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Getting off the starting block with Twitter

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  1. 1. Twitter is the most famous form of micro-blogging. Tweets are limited to 140 char-acters and shared amongst followers.There are few rules for its use, but theonline community has a clear etiquettePedagogical Uses Information feed Marketing experience Creative assignments, working within 140-character limitationsResearch Uses Raises public profile. Pre/during/post conference connections Create and maintain communities with others with simi- lar interests.Setting Up an Account Go to and enter the simple infor- mation (email addresses can only be used once). You may need to be creative in choosing a user-name. Choose the shortest one that seems memorable. Follow the steps through. Look for the ‘Skip Here’ options at the bottom left of the page if required. 1
  2. 2. Profiling and ConnectingSelect ‘View my profile page’ when in-to Twitter, then click ‘Edit Profile’Add picture, name, location, web address, 160 characterbiography. Don’t send tweets to Facebook, they shouldserve a different purpose to status updates.Sending a TweetClick on ‘Home’, and start typing inthe box that says ‘Compose newtweet’, maximum 140 characters(text-speak is acceptable).Press ‘Tweet’, and your first tweetis live.What have others written?Go to ‘Connect’ to see interactions fromothers, including: Where others have men-tioned your @twittername in their tweet; and retweets.What’s a Retweet, aka ‘RT’?Tweets are seen by your followers. If another user sharesyour tweet (an RT), their followers also see the message. 2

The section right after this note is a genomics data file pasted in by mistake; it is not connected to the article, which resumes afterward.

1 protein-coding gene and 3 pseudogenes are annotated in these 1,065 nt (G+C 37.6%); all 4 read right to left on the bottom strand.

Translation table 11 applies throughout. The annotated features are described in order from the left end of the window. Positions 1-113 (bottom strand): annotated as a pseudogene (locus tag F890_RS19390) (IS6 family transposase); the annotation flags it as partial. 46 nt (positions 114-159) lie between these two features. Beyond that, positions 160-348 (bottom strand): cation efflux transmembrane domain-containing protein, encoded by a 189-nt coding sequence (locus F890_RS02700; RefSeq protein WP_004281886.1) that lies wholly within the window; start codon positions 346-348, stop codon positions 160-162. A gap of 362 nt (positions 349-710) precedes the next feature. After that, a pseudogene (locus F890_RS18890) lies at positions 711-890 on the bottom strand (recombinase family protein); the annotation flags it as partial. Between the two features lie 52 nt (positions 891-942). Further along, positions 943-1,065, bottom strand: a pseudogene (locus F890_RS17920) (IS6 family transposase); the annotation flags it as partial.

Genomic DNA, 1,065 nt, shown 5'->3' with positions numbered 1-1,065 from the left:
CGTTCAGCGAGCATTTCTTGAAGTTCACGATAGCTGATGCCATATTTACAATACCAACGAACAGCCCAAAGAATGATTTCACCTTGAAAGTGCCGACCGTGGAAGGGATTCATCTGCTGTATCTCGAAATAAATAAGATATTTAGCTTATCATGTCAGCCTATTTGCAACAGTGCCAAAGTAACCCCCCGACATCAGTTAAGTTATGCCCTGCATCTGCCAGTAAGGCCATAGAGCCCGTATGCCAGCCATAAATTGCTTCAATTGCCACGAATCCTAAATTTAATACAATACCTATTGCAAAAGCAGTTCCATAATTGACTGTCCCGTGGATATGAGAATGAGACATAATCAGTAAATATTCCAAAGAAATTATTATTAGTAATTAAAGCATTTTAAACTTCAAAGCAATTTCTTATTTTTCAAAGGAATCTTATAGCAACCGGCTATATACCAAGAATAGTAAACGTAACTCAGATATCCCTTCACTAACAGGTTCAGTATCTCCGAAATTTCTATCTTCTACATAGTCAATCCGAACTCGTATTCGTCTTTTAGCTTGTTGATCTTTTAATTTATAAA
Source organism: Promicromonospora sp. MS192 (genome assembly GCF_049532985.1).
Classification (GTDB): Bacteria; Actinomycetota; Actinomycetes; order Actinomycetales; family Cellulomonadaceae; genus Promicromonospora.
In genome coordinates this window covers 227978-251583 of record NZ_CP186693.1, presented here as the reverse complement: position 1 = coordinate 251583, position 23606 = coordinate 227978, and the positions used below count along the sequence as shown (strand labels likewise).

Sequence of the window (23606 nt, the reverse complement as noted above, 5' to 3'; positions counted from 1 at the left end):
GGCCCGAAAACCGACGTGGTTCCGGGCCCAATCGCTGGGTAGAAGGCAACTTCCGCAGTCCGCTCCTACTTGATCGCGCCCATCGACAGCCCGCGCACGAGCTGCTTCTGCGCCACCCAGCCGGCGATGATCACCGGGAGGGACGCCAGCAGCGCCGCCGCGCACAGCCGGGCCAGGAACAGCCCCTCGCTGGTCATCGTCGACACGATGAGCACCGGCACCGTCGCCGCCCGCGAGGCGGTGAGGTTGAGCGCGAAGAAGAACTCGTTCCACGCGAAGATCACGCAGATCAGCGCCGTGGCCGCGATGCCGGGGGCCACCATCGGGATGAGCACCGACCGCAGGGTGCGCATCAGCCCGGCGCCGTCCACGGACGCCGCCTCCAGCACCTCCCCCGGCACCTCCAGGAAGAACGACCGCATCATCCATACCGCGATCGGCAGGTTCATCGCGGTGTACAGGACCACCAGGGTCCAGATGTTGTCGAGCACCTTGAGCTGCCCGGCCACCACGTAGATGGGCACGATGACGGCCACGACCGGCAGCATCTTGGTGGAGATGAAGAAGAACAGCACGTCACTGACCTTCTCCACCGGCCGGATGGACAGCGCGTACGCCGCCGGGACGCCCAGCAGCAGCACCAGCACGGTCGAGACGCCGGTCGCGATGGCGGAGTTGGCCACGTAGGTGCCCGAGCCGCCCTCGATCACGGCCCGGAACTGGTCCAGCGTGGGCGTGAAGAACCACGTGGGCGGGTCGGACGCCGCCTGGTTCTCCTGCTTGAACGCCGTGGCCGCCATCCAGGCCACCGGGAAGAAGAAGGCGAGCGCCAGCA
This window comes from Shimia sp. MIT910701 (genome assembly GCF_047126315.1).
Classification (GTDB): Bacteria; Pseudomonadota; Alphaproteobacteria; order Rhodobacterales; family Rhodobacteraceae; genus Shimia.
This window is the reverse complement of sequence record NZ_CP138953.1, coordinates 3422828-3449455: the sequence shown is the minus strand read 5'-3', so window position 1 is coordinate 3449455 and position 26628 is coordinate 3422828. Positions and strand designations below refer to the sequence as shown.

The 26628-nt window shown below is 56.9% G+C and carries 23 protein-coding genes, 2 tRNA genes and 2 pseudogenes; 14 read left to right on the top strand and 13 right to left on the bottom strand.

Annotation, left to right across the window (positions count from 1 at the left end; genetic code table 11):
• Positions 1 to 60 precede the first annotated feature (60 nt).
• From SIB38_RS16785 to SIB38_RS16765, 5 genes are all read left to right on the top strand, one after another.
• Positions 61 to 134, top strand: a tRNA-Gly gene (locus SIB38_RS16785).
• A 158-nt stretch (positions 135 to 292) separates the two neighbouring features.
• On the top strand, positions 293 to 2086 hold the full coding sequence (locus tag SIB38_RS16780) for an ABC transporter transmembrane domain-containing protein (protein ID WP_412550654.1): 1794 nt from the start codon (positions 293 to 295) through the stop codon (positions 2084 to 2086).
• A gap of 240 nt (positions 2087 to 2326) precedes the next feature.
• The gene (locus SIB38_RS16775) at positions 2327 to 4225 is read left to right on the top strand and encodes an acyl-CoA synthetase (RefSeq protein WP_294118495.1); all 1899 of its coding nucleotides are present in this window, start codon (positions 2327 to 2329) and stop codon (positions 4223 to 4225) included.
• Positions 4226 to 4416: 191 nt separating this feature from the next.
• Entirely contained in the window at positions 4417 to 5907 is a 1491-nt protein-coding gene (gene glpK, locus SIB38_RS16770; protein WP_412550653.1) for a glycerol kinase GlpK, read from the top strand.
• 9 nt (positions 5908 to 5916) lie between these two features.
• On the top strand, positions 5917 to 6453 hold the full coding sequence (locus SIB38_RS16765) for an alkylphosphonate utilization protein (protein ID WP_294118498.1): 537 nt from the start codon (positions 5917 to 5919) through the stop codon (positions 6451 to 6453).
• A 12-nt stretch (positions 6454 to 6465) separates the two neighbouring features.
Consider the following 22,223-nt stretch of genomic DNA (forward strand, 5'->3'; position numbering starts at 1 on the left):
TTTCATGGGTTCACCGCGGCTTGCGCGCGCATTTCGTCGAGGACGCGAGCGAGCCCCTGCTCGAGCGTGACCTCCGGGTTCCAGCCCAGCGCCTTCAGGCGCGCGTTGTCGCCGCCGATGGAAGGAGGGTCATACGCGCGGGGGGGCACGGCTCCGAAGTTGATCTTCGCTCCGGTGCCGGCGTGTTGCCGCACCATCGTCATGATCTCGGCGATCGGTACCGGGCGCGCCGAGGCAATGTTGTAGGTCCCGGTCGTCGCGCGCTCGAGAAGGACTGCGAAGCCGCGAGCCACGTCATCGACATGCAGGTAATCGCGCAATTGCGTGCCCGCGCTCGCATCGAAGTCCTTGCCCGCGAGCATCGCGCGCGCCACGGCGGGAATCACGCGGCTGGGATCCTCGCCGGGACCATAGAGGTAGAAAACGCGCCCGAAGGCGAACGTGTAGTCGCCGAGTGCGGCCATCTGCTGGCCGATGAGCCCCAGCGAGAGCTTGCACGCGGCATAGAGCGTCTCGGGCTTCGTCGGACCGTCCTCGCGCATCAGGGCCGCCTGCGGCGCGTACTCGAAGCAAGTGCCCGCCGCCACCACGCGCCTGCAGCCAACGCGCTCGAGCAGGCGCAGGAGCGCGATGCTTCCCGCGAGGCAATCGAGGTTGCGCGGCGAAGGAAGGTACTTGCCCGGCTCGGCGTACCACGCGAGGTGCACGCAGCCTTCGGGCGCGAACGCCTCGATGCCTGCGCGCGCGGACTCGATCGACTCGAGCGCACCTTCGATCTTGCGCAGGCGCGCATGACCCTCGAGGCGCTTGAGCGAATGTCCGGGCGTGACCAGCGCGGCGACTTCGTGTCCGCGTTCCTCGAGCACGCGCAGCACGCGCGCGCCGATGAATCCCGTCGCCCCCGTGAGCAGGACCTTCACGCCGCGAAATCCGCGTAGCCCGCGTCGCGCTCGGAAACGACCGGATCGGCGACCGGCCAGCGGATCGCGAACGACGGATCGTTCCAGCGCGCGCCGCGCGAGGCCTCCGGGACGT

3. 3. Following OthersGo to ‘Who to Follow’. Usethe search box if you knowa name, a company, aTwitter user name, or havea particular interest, or‘browse interests’.If you want to find people you know/have email addressesfor, try ‘Find Friends’.When you have found someone interesting, click on theiruser name to see more (see below), or just click‘Follow’ (It’s easy to de-follow later if required).Piggy-backingWhen you’ve found someone inter-esting to follow, see who they follow,and consider following them too.Others Following You?Unlike Facebook, you don’t need to know those who followyou. You can choose whether to follow back or not. 3
  4. 4. Lists A list is a curated group of Twitter users, e.g. all Tweeters in your Faculty. You can create or subscribe to other’s lists. Viewing Others Viewing a lists timeline will show you a stream of Tweets from only the users on that list. On the profile page of a user, click on ‘lists’ (left-hand side of screen). You can follow the list or the indi- vidual users within it. Creating/Adding to a List Look for the ‘head’ icon illustrated, select ‘Add or remove from lists’ from the drop-down box. Twitter will offer you the option to add the user to a list you already have, or to ‘Create a New List’. #Hashtags The # symbol, called a hashtag, is used to mark keywords or topics in a Tweet. There is no central register of these. These tips are to get you going with Twitter. There are plenty of other features. Get on and have a go!Dr Bex Lewis: Creative Commons Attribution-NonCommercial-ShareAlike 3.0 Unported License. 4